Plunging Headlong into War

American policy, above all, wavers with respect to Germany, the economic heart of Europe so far as recovery is concerned. The three Hoover reports, with their advocacy of definite steps, are largely ignored. Some money and food are put into dying Germany, but not sufficient to lift the patient to its feet – only enough to keep a low state of life. The effect of the money is largely wasted, since it is insufficient to get the economic machine going again. This is characteristic of American imperialist policy in all areas. It is caught in the greatest of all imaginable dilemmas – shall it resurrect and revive yesterday’s defeated rivals and thus run the risk of making out of them tomorrow’s living rivals and competitors; or shall it watch these nations slowly succumb, through stagnation and growing lassitude, to the penetrating techniques of Stalinist imperialism? American policy wavers and drifts; the man in the White House, only succeeding in appearing symbolizes this wavering. He vetoes what he is ridiculous when wishing to appear determined, for; he is for what he vetoes.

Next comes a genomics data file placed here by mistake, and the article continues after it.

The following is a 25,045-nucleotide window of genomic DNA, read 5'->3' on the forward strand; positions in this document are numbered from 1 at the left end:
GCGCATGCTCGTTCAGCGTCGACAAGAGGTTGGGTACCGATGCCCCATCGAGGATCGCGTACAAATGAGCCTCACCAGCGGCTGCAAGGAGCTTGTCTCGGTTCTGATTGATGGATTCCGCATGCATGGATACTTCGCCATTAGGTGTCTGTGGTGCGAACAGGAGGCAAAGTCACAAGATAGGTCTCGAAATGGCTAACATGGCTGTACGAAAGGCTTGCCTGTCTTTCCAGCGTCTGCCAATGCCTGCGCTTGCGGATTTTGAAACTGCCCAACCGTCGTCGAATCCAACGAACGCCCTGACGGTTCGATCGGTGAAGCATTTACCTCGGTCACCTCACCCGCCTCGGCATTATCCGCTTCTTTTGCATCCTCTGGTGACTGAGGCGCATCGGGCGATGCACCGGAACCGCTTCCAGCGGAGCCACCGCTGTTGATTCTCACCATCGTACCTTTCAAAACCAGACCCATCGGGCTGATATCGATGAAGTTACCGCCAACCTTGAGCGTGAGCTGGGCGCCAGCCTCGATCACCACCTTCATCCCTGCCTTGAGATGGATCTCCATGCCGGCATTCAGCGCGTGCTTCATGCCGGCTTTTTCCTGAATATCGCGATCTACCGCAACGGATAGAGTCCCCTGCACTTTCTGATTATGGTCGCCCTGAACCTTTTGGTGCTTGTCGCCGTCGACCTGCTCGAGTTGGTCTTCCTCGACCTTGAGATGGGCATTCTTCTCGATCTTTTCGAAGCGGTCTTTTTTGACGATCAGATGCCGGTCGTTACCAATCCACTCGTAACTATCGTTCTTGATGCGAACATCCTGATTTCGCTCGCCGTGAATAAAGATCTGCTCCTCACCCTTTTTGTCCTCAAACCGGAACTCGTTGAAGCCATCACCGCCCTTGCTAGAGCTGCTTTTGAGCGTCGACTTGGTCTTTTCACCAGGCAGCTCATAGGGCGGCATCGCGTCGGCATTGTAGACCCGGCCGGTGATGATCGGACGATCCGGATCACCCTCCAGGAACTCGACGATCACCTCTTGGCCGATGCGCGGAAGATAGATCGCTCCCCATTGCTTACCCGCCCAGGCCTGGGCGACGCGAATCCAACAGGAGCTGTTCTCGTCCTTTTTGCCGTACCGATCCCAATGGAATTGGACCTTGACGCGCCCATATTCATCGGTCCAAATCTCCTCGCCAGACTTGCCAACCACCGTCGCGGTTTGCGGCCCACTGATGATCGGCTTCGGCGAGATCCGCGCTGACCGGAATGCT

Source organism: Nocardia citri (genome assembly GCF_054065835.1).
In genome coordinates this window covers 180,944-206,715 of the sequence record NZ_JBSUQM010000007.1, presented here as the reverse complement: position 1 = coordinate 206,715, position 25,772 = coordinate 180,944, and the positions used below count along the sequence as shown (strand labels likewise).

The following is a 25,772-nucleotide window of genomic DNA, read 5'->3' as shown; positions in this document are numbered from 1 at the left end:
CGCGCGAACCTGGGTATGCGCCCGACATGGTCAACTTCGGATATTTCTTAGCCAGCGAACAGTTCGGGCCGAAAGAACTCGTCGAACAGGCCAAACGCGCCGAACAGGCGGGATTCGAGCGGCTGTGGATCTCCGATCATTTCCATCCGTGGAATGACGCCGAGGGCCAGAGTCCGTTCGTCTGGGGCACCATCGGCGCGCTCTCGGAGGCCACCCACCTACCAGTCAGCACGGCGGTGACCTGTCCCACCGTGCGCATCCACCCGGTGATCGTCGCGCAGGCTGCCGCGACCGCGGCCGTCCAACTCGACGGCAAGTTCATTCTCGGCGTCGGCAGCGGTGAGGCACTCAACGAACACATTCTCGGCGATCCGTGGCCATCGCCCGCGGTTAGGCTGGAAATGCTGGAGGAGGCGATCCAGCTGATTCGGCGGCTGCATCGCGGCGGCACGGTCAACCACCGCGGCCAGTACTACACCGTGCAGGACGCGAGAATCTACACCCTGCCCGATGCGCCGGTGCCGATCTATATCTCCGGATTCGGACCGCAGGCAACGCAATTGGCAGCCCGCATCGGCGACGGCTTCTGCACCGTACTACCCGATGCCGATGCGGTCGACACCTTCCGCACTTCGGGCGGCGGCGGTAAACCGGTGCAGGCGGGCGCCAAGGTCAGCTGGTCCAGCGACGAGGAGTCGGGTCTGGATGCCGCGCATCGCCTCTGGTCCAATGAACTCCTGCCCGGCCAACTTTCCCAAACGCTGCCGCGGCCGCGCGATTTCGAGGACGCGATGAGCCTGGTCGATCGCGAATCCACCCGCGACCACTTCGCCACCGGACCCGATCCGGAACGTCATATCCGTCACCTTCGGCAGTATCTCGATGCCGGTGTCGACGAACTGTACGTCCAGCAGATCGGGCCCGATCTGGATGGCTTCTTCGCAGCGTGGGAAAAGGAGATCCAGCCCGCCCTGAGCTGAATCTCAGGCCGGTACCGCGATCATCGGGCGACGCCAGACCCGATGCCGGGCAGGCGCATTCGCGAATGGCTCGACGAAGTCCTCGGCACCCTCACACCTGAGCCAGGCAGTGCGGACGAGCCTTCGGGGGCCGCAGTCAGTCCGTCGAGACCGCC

The political education of the American working class, and the American people in general, will consist in their growing realization of the fact that some of the men that stand at the head of their government are foolish and bewildered; that the only “positive” and definite action these men are ever capable of taking are steps that lead us closer to a disastrous war with Russian imperialism – inevitable if these men or their similars remain in power in both America and Russia.